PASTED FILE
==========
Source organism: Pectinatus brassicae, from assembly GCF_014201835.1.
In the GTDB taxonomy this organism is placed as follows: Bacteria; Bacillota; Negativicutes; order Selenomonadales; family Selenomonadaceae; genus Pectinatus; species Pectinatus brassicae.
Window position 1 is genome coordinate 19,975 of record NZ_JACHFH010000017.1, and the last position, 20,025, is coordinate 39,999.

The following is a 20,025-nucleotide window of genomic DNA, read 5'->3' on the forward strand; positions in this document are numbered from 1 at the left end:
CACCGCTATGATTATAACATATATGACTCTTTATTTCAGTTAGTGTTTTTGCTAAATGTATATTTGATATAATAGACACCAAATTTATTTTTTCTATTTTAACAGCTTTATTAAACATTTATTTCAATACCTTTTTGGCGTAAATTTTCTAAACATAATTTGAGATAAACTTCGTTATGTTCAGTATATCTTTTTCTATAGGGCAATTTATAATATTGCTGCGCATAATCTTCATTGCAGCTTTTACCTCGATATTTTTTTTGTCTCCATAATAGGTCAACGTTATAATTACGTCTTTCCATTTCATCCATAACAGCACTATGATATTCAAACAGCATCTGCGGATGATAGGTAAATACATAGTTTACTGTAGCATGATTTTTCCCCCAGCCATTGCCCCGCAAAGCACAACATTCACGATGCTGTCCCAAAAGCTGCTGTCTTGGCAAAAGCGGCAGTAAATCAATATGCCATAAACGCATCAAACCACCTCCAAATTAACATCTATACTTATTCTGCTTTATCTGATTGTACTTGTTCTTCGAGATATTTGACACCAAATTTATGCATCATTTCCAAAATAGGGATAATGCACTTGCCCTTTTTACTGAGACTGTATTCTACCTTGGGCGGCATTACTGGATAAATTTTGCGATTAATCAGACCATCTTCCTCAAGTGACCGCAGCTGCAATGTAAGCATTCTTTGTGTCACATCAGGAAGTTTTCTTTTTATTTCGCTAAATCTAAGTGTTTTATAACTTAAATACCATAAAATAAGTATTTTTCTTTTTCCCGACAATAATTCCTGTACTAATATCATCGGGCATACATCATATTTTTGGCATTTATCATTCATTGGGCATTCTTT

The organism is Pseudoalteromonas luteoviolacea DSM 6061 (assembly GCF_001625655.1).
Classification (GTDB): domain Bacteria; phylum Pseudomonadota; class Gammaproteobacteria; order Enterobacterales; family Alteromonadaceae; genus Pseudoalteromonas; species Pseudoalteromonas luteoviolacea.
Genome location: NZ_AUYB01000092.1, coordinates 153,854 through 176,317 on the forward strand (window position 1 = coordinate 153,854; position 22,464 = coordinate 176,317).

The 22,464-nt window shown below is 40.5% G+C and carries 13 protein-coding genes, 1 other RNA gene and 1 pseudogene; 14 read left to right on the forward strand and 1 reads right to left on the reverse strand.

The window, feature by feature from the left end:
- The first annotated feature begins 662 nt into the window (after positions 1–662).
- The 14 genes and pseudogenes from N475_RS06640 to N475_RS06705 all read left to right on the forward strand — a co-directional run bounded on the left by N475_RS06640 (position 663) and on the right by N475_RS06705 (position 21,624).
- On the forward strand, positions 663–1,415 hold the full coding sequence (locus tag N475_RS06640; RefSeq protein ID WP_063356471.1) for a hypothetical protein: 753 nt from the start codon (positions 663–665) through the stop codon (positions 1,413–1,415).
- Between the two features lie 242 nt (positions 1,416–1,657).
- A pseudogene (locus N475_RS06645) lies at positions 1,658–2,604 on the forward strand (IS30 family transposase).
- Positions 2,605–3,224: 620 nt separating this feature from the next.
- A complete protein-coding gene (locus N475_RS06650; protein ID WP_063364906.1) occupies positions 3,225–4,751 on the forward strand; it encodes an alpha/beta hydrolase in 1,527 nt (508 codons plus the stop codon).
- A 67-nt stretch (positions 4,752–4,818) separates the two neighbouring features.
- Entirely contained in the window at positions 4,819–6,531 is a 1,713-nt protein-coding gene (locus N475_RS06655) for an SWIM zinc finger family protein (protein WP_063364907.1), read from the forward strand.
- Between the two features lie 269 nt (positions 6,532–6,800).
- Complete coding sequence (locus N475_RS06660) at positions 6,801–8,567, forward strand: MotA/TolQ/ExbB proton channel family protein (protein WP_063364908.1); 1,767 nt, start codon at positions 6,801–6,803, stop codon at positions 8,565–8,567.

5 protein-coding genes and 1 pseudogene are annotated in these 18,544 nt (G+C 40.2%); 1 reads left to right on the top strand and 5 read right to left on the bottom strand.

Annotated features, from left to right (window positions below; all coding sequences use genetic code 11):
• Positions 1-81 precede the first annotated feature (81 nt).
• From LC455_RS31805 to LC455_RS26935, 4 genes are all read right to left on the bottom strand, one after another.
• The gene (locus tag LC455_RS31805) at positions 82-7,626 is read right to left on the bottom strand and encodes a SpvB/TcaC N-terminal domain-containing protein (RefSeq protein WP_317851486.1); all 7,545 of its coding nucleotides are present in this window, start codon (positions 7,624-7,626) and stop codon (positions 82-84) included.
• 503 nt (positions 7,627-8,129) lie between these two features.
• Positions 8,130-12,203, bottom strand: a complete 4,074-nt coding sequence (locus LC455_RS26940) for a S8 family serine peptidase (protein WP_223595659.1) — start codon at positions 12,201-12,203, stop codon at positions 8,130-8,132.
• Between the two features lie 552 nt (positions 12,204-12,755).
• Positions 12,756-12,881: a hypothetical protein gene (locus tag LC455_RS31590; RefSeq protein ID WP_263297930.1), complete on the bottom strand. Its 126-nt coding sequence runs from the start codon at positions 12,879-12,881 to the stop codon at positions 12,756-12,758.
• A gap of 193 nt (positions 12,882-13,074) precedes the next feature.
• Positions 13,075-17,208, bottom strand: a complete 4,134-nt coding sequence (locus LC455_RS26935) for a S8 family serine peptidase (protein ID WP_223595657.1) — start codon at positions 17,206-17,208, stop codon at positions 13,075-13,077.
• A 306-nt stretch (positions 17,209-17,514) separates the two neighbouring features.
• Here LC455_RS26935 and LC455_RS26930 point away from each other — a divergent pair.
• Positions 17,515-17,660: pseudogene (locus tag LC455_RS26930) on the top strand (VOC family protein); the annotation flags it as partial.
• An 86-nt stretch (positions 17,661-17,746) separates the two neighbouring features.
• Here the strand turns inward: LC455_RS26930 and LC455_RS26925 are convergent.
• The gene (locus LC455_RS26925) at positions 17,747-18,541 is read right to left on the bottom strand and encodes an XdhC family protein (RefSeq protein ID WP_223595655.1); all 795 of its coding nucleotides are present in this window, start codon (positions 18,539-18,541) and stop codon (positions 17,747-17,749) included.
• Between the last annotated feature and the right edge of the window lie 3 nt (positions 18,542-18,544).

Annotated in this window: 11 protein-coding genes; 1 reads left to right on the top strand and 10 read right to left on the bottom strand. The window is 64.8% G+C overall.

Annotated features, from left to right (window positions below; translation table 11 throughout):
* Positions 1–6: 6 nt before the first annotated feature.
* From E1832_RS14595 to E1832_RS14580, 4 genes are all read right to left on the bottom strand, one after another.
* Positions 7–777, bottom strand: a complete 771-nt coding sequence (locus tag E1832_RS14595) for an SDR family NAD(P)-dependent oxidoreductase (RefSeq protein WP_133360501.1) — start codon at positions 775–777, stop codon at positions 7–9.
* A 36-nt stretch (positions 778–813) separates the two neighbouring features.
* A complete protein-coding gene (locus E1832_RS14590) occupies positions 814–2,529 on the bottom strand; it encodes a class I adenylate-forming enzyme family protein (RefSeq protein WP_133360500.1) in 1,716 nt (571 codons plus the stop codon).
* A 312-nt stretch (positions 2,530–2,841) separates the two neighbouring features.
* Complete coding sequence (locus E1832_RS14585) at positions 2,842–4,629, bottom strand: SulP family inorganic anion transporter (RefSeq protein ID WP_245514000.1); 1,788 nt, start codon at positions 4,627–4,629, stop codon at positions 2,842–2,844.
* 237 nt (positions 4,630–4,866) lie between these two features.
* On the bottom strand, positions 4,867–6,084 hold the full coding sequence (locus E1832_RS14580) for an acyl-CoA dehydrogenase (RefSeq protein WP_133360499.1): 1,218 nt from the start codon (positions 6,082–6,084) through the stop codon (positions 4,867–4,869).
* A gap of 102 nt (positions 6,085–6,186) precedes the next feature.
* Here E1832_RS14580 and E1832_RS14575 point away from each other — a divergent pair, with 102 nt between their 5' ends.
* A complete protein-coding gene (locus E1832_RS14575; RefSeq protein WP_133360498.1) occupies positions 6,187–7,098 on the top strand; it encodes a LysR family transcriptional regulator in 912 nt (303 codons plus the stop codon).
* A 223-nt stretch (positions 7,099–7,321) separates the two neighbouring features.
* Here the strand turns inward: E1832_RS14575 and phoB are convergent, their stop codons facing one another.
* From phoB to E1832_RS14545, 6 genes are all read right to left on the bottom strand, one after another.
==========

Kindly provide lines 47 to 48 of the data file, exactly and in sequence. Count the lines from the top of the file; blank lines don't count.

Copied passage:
* A 312-nt stretch (positions 2,530–2,841) separates the two neighbouring features.
* Complete coding sequence (locus E1832_RS14585) at positions 2,842–4,629, bottom strand: SulP family inorganic anion transporter (RefSeq protein ID WP_245514000.1); 1,788 nt, start codon at positions 4,627–4,629, stop codon at positions 2,842–2,844.